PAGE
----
This feature is the second in Chuck’s Story, a series chronicling the life of Williams-Sonoma founder Chuck Williams, who celebrates his 100th birthday on October 2. This post comes to us courtesy of Laura Martin Bacon, a writer, creative consultant, and Chuck’s longtime friend.
When it comes to building traditions (and everything else), Chuck Williams will tell you about the importance of a good foundation—and turning every challenge into both a learning experience and an opportunity.
A lot of this wisdom came from Chuck’s life as an American teenager during the Great Depression. “Happiness was in short supply back then,” Chuck says. “My father’s auto-repair business tapered off and finally closed. Not finding work in North Florida, he decided that the family should pack up and move to California.”
In Southern California, Chuck found farm jobs picking cherries, apricots and later in the season, almonds. “Even though I was working for pennies, I liked being in the orchards,” he says. “I still remember standing on a ladder with sunshine and leafy branches all around — and the sweet taste of those cherries pulled right off the tree.”
Chuck’s mother and 18-year-old sister Marie also found jobs, but his father was still unable to find work. “My father felt he was a burden on us,” Chuck says. “He finally just left me, my mother and my sister to fend for ourselves. I saw him only once after that. Consequently, I grew up pretty fast.”
Soon afterward, Chuck’s mother and sister moved to Palm Springs, but Chuck stayed behind to keep working. That same summer, Chuck’s sister died from complications after being hit in the head with a baseball at school. “There was nothing they could do in those days. Within two weeks, Marie was gone. My mother moved back to Florida to live with my grandparents. I had my job, so I stayed out here in California,” Chuck recalls. “In other words, I’ve been on my own since I was 16 years old.”
“Those weren’t easy times, but I did begin to experience the things that influenced me many years later when I opened Williams-Sonoma,” Chuck says. “I moved in with the family who owned the date farm where I worked. I began working in their roadside shop, both helping customers and packing dates and grapefruit.”
For the next five years, Chuck lived at Sniff Gardens with the kind-hearted Dana and Abby Sniff and their young son Stanley. There, Chuck helped Abby in the kitchen and Stanley with his homework. He fixed things around the house and learned carpentry. He acquired a lifelong love of books and newspapers—and completed his high-school education.
Chuck also continued to work at the Sniff’s date farm and in their retail shop, which had an 18-seat soda fountain that served date milkshakes, fresh fruit juices and a few baked goods. Chuck gave his careful and courteous attention to every customer (including Hollywood stars like Jimmy Stewart, Olivia de Havilland and Walter Pidgeon) — and even helped the Sniff family create a catalog and start a mail order business.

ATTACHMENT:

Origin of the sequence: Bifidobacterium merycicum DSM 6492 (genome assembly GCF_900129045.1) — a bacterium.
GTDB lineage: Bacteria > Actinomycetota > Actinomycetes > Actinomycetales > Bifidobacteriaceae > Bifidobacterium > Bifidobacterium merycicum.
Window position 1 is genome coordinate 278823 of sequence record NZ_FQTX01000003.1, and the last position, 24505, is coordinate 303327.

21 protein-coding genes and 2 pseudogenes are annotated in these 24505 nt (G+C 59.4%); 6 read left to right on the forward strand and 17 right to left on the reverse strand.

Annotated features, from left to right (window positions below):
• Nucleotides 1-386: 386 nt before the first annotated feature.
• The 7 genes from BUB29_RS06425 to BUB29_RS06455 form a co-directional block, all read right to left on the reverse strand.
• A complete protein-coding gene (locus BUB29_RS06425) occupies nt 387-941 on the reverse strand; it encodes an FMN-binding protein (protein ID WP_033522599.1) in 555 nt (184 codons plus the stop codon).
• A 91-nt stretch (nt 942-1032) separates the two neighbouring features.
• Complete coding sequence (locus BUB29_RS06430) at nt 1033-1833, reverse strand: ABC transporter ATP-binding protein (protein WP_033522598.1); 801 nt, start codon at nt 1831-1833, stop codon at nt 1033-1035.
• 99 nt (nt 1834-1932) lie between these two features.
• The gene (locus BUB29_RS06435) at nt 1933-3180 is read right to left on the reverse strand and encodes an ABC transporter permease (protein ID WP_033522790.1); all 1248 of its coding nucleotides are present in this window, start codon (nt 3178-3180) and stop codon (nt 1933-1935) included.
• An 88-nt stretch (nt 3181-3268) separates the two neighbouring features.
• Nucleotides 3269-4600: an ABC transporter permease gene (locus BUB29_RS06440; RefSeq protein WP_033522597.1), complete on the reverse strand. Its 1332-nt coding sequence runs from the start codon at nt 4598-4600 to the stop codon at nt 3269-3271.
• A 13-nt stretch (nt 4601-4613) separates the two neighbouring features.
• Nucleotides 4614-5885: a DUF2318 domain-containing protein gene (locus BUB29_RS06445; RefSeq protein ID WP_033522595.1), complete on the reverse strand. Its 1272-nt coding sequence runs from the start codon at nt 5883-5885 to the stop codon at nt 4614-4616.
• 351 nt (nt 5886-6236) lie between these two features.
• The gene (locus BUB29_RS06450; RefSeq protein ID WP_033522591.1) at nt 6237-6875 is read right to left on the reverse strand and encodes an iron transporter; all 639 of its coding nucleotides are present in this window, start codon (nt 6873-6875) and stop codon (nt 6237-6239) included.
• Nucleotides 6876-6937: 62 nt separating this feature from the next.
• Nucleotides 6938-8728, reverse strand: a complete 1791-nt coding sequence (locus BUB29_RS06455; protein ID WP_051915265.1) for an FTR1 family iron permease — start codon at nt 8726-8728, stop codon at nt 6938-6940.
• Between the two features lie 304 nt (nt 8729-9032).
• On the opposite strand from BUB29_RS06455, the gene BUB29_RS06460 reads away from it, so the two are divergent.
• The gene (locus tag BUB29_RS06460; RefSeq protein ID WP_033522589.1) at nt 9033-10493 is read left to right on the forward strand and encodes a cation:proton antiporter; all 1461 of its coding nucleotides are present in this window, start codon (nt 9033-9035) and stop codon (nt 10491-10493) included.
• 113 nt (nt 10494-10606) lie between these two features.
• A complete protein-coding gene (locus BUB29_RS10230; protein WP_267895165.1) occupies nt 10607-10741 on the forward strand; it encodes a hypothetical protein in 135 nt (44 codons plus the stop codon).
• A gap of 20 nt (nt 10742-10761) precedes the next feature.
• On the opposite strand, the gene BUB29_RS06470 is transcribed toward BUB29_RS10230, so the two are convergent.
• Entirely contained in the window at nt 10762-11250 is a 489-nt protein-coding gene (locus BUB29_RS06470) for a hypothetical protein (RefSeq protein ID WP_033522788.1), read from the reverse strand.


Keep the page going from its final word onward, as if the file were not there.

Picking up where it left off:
“I became expert at dealing with customers,” Chuck says. “I’ve always liked to do things for people, and I made a point of learning all about what it meant to give good service.” Chuck went on to put his newfound retail knowledge to work in department stores, including Bullock’s and I. Magnin. As always, whatever job Chuck had, he made sure he learned to be the best at it.
“I took it on myself to deal with things” is a phrase Chuck uses a lot when he talks about those days, and all the days afterward. With the advent of World War II, Chuck attempted to enlist in the Air Force. But the examining doctors said he had a thyroid condition and wouldn’t sign him up. “I was anxious to do something for the war effort, so I got a job on the assembly lines for Lockheed Aircraft, and later volunteered to be part of its traveling maintenance crew,” he says.
During World War II, Chuck spent four years as a civilian volunteer working as an airplane mechanic stationed in the Middle East, East Africa and India. “I was pretty busy, but I managed to develop a taste for investigating the countryside in my free time,” Chuck recalls. “I visited small towns and villages to sample the local foods, coffees—and some of the strongest homemade alcohol I’ve ever had.”
After the war, Chuck returned to Los Angeles, where he put his mechanical and carpentry skills to work helping a local friend build houses. “Shortly afterward, I hooked up with some of my overseas buddies for a golf trip to the Northern California town of Sonoma—and I just fell in love with the place,” Chuck says. “I soon moved there, bought a small piece of property, and built a house for myself.”
“After that, I immediately got my contractor’s license – and by 1953, I had built or renovated quite a few houses for other people and was living pretty comfortably as a contractor in Sonoma.”
As he built a life for himself, Chuck was building traditions. The most noteworthy of all was soon to come: it was the pioneering culinary tradition that would one day become Williams-Sonoma — an idea that was born on Chuck’s first trip to Paris in 1953.
Tune in tomorrow for the third part of this four-part series on the life of Chuck Williams.
Select photos from Merchant of Sonoma, by William Warren.